Conservative Future

Conservative Future
PresidentThe Lord Hague of Richmond
ChairmanThe Baroness Chisholm of Owlpen
Headquarters4 Matthew Parker Street, London SW1A
Mother partyConservative Party
International affiliationInternational Young Democrat Union[2]
European affiliationEuropean Young Conservatives

Conservative Future (CF) was the youth movement of the Conservative Party in England, Wales, and Northern Ireland. The organisation was made up of all members of the Conservative Party who were 30 years old or younger.[citation needed]

Conservative Future was founded in 1998. By 2006, it was the largest political organisation on British campuses[3] and the estimated membership, including members on campuses and through constituency associations may once have totalled 20,000.[4]

Conservative Future Scotland was the independent sister organisation of CF in Scotland. Internationally, Conservative Future participated in the centre-right International Young Democrat Union.[2] Within Europe, it was a founder member of the European Young Conservatives.

Conservative Future founder and former Leader of the House of Commons, William Hague was announced as the Honorary President at the 2012 Conservative Party Conference in Birmingham.

It also sent delegates to the National Conservative Convention, the parliament of the party's voluntary wing (Voluntary Party). 2015 was the last year CF sent delegates to the NCC.


Conservative Future was formed on 7 October 1998 as part of a major series of cross-party reforms introduced by then party leader William Hague. Part of the reforms including the merging of the three movements that specifically handled youth affairs within the party: the Young Conservatives, the Conservative Collegiate Forum, and the National Association of Conservative Graduates.[1] The merger of the organisations into a single body was controversial and opposed by most members and officers of the three organisations at the time.[citation needed] A key change was that whereas members of the party 'opted in' to join the three organisations, under the new unified organisation membership would be automatic for all members under 20. The name 'Conservative Future' stems from the title of the party reforms 'The Fresh Future' and was only intended to be temporary. The first national chairman was the last head of Conservative Graduates, Donal Blaney, followed by Gavin Megaw, who had been the chairman of Conservative Students in its last year of existence.[1]

At its launch, the party's national performance and dwindling activist base led to the closure of most former Young Conservative branches and student branches struggled to attract members. As formal membership records were not kept on a national database there have never been any accurate membership figures for the youth organisations before or after the creation of Conservative Future.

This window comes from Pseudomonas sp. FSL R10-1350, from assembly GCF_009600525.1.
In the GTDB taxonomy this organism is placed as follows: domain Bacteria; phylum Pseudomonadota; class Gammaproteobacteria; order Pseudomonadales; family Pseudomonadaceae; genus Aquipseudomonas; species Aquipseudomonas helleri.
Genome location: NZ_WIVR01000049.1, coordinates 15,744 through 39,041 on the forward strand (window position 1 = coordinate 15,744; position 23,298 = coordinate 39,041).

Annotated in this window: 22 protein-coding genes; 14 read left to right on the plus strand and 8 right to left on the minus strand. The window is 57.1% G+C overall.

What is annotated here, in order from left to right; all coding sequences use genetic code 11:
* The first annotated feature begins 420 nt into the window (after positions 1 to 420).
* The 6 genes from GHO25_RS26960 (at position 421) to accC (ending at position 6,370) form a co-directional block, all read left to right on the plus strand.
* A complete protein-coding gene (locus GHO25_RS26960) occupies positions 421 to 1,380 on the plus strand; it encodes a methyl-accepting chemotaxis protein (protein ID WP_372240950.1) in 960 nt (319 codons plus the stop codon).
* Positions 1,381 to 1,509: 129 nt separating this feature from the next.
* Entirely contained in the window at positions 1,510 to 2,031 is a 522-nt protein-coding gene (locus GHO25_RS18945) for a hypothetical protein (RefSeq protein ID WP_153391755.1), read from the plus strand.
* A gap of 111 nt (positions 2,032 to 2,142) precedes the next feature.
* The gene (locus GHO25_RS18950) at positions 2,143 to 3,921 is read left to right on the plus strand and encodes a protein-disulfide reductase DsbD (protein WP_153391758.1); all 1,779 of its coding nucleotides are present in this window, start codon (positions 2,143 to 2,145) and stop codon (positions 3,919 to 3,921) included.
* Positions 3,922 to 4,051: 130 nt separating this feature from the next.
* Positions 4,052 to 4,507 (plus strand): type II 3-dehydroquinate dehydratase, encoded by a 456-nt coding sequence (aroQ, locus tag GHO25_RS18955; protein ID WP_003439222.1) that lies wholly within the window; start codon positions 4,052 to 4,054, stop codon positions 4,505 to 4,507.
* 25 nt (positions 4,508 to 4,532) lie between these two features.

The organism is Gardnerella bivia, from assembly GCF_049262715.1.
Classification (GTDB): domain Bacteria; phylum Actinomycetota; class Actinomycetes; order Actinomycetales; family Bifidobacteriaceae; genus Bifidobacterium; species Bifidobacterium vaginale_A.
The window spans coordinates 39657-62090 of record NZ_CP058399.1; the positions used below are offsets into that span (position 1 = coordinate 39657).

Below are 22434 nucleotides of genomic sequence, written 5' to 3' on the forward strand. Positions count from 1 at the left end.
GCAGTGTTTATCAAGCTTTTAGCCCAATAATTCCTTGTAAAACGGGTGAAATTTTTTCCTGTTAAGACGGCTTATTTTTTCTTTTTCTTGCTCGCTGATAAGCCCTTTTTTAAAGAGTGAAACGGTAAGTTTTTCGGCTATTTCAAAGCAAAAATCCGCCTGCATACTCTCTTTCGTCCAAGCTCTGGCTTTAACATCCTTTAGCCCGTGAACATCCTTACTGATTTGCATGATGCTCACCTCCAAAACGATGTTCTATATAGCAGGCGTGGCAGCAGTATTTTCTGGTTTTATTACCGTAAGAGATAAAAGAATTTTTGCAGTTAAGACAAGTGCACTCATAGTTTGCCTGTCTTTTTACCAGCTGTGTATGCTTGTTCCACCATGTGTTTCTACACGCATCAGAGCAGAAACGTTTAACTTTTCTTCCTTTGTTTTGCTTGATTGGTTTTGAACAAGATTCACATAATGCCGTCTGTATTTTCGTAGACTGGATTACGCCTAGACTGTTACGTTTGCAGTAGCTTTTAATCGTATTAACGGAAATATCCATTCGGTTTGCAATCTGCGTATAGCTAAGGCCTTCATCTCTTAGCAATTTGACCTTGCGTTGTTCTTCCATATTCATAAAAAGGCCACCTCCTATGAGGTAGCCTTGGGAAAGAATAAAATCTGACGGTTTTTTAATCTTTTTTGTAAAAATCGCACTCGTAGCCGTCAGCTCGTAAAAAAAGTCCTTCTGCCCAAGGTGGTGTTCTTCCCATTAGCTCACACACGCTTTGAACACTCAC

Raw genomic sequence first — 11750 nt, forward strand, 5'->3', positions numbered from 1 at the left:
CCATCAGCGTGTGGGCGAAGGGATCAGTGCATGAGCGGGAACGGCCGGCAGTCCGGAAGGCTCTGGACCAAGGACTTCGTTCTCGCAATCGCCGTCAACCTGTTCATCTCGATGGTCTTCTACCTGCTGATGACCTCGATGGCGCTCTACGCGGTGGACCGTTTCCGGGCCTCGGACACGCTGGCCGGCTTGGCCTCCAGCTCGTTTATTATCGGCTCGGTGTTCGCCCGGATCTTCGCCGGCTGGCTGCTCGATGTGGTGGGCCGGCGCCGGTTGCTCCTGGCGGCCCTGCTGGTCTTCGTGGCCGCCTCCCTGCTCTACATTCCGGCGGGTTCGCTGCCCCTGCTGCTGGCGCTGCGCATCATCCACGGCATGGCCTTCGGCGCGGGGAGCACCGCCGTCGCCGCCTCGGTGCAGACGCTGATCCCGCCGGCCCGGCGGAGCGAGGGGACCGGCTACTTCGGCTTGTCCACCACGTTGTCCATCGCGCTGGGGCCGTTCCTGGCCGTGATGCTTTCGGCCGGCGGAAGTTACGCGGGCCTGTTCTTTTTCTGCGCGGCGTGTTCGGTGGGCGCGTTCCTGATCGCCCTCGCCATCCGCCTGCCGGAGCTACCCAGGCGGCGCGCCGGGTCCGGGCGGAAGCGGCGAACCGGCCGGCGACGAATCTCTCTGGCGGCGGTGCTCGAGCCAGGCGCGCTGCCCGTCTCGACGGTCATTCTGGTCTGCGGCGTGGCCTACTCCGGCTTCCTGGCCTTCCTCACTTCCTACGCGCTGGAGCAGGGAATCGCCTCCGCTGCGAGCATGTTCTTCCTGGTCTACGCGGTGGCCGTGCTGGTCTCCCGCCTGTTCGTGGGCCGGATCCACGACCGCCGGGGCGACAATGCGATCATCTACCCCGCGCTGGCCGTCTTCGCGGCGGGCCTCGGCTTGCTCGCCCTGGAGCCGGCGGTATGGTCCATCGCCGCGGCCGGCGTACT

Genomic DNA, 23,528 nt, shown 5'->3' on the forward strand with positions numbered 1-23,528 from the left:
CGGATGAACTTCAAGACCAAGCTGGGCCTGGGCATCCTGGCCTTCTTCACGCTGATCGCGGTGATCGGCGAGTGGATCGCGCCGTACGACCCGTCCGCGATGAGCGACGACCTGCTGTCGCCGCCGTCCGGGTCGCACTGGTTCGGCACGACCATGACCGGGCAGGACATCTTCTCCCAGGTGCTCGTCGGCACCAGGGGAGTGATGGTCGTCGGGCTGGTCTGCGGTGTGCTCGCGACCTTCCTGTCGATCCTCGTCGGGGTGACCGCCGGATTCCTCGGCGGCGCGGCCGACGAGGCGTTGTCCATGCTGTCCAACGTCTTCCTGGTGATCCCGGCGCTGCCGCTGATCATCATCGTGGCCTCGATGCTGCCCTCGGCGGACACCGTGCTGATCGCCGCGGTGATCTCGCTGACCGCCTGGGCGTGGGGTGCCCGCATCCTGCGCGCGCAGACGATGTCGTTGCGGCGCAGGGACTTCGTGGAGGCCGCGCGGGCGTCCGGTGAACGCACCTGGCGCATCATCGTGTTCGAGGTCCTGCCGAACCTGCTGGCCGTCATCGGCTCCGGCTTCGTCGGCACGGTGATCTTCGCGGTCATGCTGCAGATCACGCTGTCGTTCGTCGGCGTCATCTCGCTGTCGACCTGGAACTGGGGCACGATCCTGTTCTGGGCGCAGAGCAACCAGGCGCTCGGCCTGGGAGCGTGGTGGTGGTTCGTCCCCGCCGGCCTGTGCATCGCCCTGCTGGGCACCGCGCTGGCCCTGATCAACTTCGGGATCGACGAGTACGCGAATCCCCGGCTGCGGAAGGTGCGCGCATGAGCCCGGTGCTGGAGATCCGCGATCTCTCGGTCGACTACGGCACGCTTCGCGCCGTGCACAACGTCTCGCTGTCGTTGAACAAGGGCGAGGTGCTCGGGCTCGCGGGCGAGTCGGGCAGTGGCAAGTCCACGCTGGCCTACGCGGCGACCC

In 1999 Conservative Future attracted national attention following a re-branding exercise that used the slogan "CFUK", a twist on the French Connection FCUK brand. The CFUK branding was to be used on promotional material for university branches from late August to mid October 1999 but the threat of court proceedings from French Connection over breach of copyright led to Conservative Future withdrawing the promotion in early October, just before the end of the campaign.[5][6]

In 2002, Conservative Future gained two positions on the national executive committee of the National Union of Students, marking their first return in seven years.[7] This was followed up by a national tour of universities, called 'Politics Unplugged', which involved ten Shadow Cabinet members and was aimed at making politicians more approachable.[7][8] CF gained further traction in 2003 and 2004, after it was announced that the party announced it would scrap university tuition fees.[9] In 2004 alone, membership rose by 3,000,[10] but stagnated at 15,000 members until the election of David Cameron as party leader.[11]

Cameron's election was seen to be emblematic of a change of Conservative Future's image to 'cool', replacing the symbolism of the 'Tory Boy' stereotype of previous years.[3][12] This occurred most dramatically from 2006 onwards, particularly in northern England.[12] Described by Geordie Greig as 'counter culture', this change is ascribed to 'Saatchi-isation', named for former Party Chairman Maurice Saatchi, and ideological alignment to the so-called 'Notting Hill Set' of the party leadership.[10]

Controversy and closure

On 19 November 2015, the entire executive of the organisation was suspended, and the youth wing taken under direct control by the Conservative Party.[13] Tory youth materials for Freshers packs no longer feature Conservative Future branding. This followed months of newspaper speculation and eventually an exposé on BBC 2 Newsnight,[14] after which the entire Executive of CF was removed, one member of which was an elected councillor in Essex. Allegations of bullying, sexual crime and even blackmail were made, centring on Mark Clarke, a [2015] executive with Unilever plc. Clarke headed both Road Trip 2015 and (2006-2008) Conservative Future. Clarke was expelled from the Conservative Party "for life"[15] after senior members of the Conservative Party considered an internal report. Allegations against Clarke had included assertions that his behaviour had led to the suicide of a young activist[16] and that Clarke had plotted to blackmail a Cabinet Minister, Robert Halfon MP over an affair Halfon was conducting with another Road Trip 2015 activist and Conservative Future National Chair, 30-year-old Alexandra Paterson, a public relations employee and Ayn Rand devotee.[17][18][19]